When I was a Membership Director, one of the associate members once said to me “I want to contribute. There’s no point in belonging to an Association, unless I’m actively involved”.
They had grasped that being actively involved, making a contribution in some way, was what created value for them. They had something they could use, that they could talk about. They were able to advertise their involvement. And when it came up in conversation, they had a story to attach to ‘what I’m doing there’. And they could share it.
The desire to make something of their involvement helped us both. It made sure we were working for each other. And in doing so, the members and others beyond them benefited.
How can you make this happen?
When you recruit, ask your potential volunteer why they want to be involved. You’ll encourage them to figure it out, hear themselves say it. What they express will then become part of the energy they bring to their role and to their involvement in meetings. They’ll be more engaged. Until then, they might just be warming the seat. And this can make chairing meetings hard work.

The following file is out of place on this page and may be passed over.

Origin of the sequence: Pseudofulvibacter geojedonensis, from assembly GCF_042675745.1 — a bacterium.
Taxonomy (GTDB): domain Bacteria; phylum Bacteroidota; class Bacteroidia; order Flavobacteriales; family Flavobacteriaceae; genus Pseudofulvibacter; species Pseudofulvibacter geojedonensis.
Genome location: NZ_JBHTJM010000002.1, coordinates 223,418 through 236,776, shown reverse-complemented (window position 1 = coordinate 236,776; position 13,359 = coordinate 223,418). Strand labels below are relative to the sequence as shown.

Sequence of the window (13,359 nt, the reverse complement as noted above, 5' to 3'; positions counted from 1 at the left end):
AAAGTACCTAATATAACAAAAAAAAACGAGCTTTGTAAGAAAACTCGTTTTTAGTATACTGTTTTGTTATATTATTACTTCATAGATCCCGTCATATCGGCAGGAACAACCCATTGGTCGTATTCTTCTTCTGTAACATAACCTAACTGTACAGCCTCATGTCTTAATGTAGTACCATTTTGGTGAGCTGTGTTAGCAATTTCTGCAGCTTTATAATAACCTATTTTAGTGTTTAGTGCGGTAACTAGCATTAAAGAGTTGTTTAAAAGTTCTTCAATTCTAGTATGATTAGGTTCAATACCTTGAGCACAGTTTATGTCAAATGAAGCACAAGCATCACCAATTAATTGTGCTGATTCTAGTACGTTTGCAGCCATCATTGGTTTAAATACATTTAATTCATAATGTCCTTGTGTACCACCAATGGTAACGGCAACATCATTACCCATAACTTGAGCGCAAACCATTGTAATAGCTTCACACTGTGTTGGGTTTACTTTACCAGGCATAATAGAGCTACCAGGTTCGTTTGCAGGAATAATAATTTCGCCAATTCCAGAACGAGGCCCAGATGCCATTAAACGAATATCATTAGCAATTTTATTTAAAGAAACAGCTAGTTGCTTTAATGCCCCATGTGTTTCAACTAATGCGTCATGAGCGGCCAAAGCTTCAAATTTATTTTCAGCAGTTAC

If you currently volunteer as a member of your Association, or you’re considering it, take a moment to think about:
What you can bring
What is important about that
What you want to achieve as a result of your giving
Write it down
Make it public
And look for opportunities to share it
If you rely on volunteers, ask them these questions when you recruit. You’ll be doing them and you a big favour. You will create more energised participants, which will make Chairing meetings easier. And your volunteers will get more out of what they put in.
In the spirit of this piece, what do you think? What’s worked for you? What’s missing? Get in touch and let me know.